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dc.contributor.authorNoel, Melanieen_UK
dc.contributor.authorBoerner, Katelynn Een_UK
dc.contributor.authorBirnie, Kathryn Aen_UK
dc.contributor.authorCaes, Lineen_UK
dc.contributor.authorParker, Jennifer Aen_UK
dc.contributor.authorChambers, Christine Ten_UK
dc.contributor.authorFernandez, Conrad Ven_UK
dc.contributor.authorLee, Kangen_UK
dc.description.abstractOBJECTIVE: Deception has been used to investigate the role of developmental and behavioral factors in child health; however, its acceptability for use in pediatric research has received little empirical attention. This study examined the acceptability of deception in a pediatric pain research study as assessed through participating children's and parent's long-term perceptions of its use.  METHOD: Ninety-four children (52 boys; meanage = 12.77 yr) and their parents (86 mothers, 8 fathers) completed a structured interview that assessed perceptions of various aspects of deception in a pediatric pain study, 2.5 years after participating.  RESULTS: A minority of parents (25.5%) and children (13.8%) spontaneously recalled that deception was used. Overall, parents and children reported positive experiences with research participation, felt comfortable with the debriefing process, and deemed the research to be of societal importance. Opinions about researchers and psychologists were not negatively impacted, and most reported willingness to participate in research involving deception again.  CONCLUSION: When thoughtfully planned and disclosed, deception in pediatric research seems to be acceptable to parents and children. Future research should further examine the acceptability of deception and alternatives (e.g., authorized deception) among pediatric samples.en_UK
dc.publisherWolters Kluwer Healthen_UK
dc.relationNoel M, Boerner KE, Birnie KA, Caes L, Parker JA, Chambers CT, Fernandez CV & Lee K (2015) Acceptability by parents and children of deception in pediatric research. Journal of Developmental and Behavioral Pediatrics, 36 (2), pp. 75-85.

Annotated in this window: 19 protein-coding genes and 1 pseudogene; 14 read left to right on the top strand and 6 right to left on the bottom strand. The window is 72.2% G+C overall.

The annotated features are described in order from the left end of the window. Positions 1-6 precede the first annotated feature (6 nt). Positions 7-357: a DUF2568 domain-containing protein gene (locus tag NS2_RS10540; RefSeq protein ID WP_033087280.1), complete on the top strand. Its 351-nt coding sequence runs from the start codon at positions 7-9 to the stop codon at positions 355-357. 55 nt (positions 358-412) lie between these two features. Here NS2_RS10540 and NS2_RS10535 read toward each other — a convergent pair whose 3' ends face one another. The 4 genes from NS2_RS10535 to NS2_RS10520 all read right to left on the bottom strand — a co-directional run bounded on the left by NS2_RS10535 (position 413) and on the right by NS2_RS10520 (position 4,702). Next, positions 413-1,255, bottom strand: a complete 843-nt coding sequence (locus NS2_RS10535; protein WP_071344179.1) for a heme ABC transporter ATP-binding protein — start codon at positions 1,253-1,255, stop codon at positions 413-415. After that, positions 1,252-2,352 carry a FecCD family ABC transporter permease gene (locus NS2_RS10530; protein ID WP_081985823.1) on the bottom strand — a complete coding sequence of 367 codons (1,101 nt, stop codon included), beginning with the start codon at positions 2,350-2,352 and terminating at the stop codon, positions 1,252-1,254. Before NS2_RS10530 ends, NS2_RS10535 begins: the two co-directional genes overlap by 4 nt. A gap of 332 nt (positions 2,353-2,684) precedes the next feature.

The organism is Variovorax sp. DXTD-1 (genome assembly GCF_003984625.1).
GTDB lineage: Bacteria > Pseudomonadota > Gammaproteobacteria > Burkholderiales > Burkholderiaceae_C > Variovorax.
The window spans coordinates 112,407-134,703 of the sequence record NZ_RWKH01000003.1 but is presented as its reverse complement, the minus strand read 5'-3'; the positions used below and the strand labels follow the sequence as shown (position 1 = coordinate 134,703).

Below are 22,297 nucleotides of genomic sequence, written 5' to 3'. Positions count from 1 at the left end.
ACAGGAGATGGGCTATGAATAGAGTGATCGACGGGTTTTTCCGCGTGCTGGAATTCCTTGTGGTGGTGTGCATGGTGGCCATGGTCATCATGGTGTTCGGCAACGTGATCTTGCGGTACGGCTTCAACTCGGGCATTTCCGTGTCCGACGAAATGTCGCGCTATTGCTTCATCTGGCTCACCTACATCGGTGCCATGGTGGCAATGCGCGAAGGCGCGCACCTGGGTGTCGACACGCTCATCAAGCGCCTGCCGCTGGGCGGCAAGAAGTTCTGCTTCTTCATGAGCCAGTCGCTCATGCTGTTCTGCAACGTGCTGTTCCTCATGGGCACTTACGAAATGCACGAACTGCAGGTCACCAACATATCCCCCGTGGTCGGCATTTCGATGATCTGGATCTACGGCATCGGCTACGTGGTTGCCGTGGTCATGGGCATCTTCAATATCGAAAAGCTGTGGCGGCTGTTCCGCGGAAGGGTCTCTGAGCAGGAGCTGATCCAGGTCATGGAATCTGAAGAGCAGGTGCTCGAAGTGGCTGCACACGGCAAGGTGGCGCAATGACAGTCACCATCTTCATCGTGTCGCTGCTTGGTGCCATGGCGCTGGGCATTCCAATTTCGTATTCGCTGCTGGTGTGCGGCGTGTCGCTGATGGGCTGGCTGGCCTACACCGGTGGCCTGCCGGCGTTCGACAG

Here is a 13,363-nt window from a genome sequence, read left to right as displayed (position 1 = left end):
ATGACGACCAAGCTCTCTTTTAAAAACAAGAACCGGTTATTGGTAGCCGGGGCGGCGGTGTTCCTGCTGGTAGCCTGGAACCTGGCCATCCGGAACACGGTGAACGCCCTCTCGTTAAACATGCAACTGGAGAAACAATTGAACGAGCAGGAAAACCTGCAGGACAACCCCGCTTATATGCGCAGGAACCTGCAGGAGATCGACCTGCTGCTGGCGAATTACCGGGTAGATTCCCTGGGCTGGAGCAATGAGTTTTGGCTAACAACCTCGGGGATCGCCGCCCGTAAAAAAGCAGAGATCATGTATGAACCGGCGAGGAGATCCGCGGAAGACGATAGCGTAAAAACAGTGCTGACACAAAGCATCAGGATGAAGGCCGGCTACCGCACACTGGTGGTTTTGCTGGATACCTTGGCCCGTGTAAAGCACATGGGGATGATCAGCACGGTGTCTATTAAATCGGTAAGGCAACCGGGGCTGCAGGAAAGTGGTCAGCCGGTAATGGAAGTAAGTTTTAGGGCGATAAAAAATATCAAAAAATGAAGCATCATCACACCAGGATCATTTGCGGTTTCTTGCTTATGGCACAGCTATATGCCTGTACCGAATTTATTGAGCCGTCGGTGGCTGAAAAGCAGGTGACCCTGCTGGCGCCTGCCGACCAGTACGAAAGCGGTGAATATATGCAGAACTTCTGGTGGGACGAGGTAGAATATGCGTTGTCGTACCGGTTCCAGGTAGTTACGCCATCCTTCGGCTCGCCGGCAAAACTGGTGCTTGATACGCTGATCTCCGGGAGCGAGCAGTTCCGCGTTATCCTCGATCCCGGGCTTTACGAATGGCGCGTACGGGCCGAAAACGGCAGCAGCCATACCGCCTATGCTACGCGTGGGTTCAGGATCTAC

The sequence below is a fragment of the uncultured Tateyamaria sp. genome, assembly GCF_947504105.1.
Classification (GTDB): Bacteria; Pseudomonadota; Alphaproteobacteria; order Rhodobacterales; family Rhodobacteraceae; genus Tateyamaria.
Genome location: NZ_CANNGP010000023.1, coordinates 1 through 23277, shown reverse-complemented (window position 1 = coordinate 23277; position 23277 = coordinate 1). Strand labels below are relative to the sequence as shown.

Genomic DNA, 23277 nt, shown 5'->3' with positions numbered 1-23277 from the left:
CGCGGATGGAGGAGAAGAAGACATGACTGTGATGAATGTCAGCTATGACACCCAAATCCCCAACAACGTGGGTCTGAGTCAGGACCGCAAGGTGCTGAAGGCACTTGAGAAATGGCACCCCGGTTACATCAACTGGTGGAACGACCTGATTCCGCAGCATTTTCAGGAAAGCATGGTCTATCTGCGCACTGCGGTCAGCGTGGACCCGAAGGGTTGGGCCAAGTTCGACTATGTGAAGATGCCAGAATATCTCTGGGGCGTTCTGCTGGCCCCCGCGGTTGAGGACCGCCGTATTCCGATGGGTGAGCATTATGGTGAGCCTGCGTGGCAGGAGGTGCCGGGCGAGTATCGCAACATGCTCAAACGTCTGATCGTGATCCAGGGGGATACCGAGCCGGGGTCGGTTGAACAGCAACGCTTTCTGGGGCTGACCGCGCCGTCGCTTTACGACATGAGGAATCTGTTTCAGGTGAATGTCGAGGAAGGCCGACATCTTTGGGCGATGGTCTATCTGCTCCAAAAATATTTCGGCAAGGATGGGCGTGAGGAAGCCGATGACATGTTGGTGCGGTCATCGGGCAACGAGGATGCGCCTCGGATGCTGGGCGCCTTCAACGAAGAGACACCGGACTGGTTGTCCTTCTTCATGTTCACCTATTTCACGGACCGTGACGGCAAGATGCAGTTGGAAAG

dc.rightsPublisher policy allows this work to be made available in this repository. Published in Journal of Developmental & Behavioral Pediatrics: February/March 2015 - Volume 36 - Issue 2 - p 75–85 by Wolters Kluwer. The original publication is available at:
dc.titleAcceptability by parents and children of deception in pediatric researchen_UK
dc.typeJournal Articleen_UK
dc.citation.jtitleJournal of Developmental and Behavioral Pediatricsen_UK
dc.type.statusAM - Accepted Manuscripten_UK
dc.contributor.affiliationSeattle Children’sen_UK
dc.contributor.affiliationDalhousie Universityen_UK
dc.contributor.affiliationDalhousie Universityen_UK
dc.contributor.affiliationCentre for Pediatric Pain Researchen_UK
dc.contributor.affiliationDalhousie Universityen_UK
dc.contributor.affiliationDalhousie Universityen_UK
dc.contributor.affiliationUniversity of Torontoen_UK
rioxxterms.apcnot requireden_UK
rioxxterms.typeJournal Article/Reviewen_UK
local.rioxx.authorNoel, Melanie|en_UK
local.rioxx.authorBoerner, Katelynn E|en_UK
local.rioxx.authorBirnie, Kathryn A|en_UK
local.rioxx.authorCaes, Line|0000-0001-7355-0706en_UK
local.rioxx.authorParker, Jennifer A|en_UK
local.rioxx.authorChambers, Christine T|en_UK
local.rioxx.authorFernandez, Conrad V|en_UK
local.rioxx.authorLee, Kang|en_UK
local.rioxx.projectInternal Project|University of Stirling|
local.rioxx.filenameNoel Birnie et al. 2014.pdfen_UK
Appears in Collections:Psychology Journal Articles

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